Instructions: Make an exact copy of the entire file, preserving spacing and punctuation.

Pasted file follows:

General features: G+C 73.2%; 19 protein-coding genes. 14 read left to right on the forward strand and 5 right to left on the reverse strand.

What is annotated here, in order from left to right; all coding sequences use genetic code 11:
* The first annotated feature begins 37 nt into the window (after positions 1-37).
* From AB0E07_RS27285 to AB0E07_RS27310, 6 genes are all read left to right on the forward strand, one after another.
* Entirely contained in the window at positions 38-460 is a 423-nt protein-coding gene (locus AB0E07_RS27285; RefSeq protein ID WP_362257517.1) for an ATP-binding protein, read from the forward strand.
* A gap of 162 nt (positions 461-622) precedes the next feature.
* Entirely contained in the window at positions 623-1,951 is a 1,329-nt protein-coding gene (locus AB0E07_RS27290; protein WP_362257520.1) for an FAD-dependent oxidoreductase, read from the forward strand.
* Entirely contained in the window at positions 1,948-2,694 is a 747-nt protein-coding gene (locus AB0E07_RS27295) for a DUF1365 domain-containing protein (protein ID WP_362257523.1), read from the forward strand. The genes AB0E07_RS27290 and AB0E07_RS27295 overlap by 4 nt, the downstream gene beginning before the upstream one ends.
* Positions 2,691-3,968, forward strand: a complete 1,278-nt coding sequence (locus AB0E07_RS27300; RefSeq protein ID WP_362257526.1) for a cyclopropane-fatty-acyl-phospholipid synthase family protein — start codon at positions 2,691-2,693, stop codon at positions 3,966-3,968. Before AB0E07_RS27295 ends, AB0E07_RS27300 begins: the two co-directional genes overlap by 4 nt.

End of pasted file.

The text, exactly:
General features: G+C 73.2%; 19 protein-coding genes. 14 read left to right on the forward strand and 5 right to left on the reverse strand.

What is annotated here, in order from left to right; all coding sequences use genetic code 11:
* The first annotated feature begins 37 nt into the window (after positions 1-37).
* From AB0E07_RS27285 to AB0E07_RS27310, 6 genes are all read left to right on the forward strand, one after another.
* Entirely contained in the window at positions 38-460 is a 423-nt protein-coding gene (locus AB0E07_RS27285; RefSeq protein ID WP_362257517.1) for an ATP-binding protein, read from the forward strand.
* A gap of 162 nt (positions 461-622) precedes the next feature.
* Entirely contained in the window at positions 623-1,951 is a 1,329-nt protein-coding gene (locus AB0E07_RS27290; protein WP_362257520.1) for an FAD-dependent oxidoreductase, read from the forward strand.
* Entirely contained in the window at positions 1,948-2,694 is a 747-nt protein-coding gene (locus AB0E07_RS27295) for a DUF1365 domain-containing protein (protein ID WP_362257523.1), read from the forward strand. The genes AB0E07_RS27290 and AB0E07_RS27295 overlap by 4 nt, the downstream gene beginning before the upstream one ends.
* Positions 2,691-3,968, forward strand: a complete 1,278-nt coding sequence (locus AB0E07_RS27300; RefSeq protein ID WP_362257526.1) for a cyclopropane-fatty-acyl-phospholipid synthase family protein — start codon at positions 2,691-2,693, stop codon at positions 3,966-3,968. Before AB0E07_RS27295 ends, AB0E07_RS27300 begins: the two co-directional genes overlap by 4 nt.